Tag Archives: Gospel of Luke

Pope Francis' Lesson from Emmaus, for Queer Christians

 In the Gospel for the third Sunday of Easter, we read once again the familiar story of the Journey to Emmaus. What is less familiar, but of major importance for LGBT Christians, is the sequel – the journey FROM Emmaus, back to Jerusalem.

Jesus Appears At Emmaus, Gay passion of Christ series
Jesus Appears At Emmaus, Gay passion of Christ series (Source: Jesus in Love blog)

 While in Brazil for World Youth Day last year, Pope Francis also spoke to the bishops of Brazil, about the “Miracle of Aperecida”, about appreciation for the path taken by the Cburch in Brazil – and about the  “The icon of Emmaus as a key for interpreting the present and the future”.

Introducing the subject, Francis noted the context of the disciples who were leaving Jerusalem in a state of dejection:
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"Prepare Ye The Way of the Lord" (Luke 1:67-79)

In today’s Gospel, I see two key take-aways from the words of Zechariah, father of John the Baptist:

One is a reminder that the promise of the Lord that he “that he would save us from our enemies and from the hands of all who hate us” applies to all his people – and that most certainly includes those of us who experience hatred and discrimination in church, allegedly but spuriously in the Lord’s own name.

Another is implied in Zechariah’s words to his son, the instruction to “prepare a way for the Lord”. He is speaking here directly to his son, John the Baptist, but the words are equally applicable to all of us. It is not enough simply to wait passively for the Kingdom of God: it is incumbent on all of us to prepare the way in our own communities, spreading the word that the Kingdom applies to all, excluding none:.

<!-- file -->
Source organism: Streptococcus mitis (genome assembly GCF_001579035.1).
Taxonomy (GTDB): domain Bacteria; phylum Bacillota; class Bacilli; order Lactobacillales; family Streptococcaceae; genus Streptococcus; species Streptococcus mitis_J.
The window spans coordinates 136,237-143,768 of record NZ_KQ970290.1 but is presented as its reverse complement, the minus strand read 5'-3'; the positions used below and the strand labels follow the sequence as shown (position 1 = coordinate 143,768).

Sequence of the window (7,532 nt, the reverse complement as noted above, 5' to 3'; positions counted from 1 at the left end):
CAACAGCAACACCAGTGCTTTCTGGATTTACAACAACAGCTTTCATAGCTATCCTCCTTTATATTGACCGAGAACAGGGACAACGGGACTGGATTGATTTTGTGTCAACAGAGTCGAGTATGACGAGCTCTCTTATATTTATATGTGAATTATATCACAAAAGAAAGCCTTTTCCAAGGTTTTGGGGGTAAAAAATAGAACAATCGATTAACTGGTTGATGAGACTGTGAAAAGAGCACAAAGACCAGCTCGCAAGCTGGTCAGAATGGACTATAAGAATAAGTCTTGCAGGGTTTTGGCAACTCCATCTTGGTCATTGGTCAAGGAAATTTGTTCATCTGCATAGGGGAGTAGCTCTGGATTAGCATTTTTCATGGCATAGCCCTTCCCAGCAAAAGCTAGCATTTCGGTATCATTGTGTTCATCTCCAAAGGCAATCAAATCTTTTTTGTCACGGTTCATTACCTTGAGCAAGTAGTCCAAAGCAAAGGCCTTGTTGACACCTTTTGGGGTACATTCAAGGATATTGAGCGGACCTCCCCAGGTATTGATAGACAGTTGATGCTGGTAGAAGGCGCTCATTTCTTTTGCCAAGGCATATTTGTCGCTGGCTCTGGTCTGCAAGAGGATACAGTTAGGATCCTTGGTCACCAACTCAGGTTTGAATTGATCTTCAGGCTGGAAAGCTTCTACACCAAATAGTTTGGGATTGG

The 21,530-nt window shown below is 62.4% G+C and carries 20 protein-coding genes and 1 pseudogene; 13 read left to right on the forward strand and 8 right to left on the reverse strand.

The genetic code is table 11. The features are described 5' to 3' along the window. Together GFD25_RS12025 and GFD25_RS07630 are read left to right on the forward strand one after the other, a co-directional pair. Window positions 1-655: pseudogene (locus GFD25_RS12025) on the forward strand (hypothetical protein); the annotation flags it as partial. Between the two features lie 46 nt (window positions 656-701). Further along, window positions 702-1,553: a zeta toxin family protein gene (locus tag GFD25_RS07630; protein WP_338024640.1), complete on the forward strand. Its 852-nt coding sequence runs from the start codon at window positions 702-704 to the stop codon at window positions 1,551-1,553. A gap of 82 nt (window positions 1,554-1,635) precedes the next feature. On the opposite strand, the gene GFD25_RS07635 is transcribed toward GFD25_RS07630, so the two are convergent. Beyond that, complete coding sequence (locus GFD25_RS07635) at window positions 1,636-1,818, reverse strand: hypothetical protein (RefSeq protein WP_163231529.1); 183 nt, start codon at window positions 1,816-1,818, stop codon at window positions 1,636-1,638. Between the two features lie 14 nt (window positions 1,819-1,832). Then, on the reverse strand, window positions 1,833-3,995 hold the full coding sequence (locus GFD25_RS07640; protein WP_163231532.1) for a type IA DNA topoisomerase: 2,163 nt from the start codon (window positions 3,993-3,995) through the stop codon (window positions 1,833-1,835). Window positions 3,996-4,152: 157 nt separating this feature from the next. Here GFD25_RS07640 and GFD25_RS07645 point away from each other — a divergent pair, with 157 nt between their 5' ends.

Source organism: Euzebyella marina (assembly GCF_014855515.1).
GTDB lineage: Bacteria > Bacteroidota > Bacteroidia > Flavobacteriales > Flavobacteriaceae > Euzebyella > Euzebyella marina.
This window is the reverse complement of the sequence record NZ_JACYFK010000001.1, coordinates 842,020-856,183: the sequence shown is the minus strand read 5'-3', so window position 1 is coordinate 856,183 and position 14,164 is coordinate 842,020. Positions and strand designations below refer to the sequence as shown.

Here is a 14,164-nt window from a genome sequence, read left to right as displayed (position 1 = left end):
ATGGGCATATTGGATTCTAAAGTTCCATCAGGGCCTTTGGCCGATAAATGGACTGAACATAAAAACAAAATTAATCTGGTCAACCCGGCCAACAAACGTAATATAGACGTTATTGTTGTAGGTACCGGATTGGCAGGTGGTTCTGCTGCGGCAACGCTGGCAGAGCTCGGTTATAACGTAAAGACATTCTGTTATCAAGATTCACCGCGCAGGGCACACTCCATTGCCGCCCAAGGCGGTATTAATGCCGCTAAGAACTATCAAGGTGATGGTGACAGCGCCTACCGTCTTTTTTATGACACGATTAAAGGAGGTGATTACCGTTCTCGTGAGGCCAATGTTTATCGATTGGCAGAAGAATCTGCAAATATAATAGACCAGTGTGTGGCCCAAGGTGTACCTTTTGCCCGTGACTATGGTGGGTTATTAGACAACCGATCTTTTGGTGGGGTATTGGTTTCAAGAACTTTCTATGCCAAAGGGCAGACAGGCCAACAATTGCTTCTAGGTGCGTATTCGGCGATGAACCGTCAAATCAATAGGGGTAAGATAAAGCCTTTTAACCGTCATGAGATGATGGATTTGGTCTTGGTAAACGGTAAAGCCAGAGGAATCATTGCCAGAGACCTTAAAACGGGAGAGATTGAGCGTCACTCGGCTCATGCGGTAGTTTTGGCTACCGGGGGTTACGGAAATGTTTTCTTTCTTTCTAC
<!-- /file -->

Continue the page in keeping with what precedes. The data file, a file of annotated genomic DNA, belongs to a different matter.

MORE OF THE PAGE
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"Relax, Let Go, Trust" (Luke 12:22-31)

from “The Bible In Drag:”

Then (Jesus) said to the disciples, “That’s why I tell you, don’t worry about your life and what you are to eat. Don’t worry about your body and what you are to wear. For life is more than food, and the body is more than clothing. Take a lesson from the ravens. They don’t sow or reap. They have neither a food cellar nor a barn, yet God feeds them. And how much more valuable are you than birds? Can any one of you, for all your worrying add a single hour to your life? If even the smallest things are beyond your control, why worry about the rest?

“Notice the flowers grow. They neither labor nor weave, yet I tell you, not even Solomon in all his splendor was robed like one of these! If that is how God clothes the grass in the field – which is here today and thrown into the fire tomorrow – how much more will God look after you! You have so little faith!

“As for you, don’t set your hearts on what you’ll eat or what you’ll drink. Stop worrying! All the nations of the world seek these things, yet your Abba God well knows what you need. Set your sights on the kin-dom of God, and all these other things will be given to you as well.”

(Luke 12:22-31)

by AlicePopkorn

I start with a confession – I have always wrestled with these words: don’t be anxious, don’t seek to control, trust. This advice is hard enough in general, yet from a queer perspective they seem to have even more weight. There are a thousand things to fret about. For those just discerning their orientation the whole issue of managing the closet, of who knows, who doesn’t know, when do we want someone to know, and each and every individual with which a potentially difficult conversation needs to take place with the risk of rejection. For those yearning and fighting for marriage equality and the constant and seemingly unending battle for respect and legal justice. For those who’ve mourned quietly over a break up, or even the death of a lover – not understood, or simply ignored by others.

via The Bible In Drag – Queering Scripture.November 11, 2013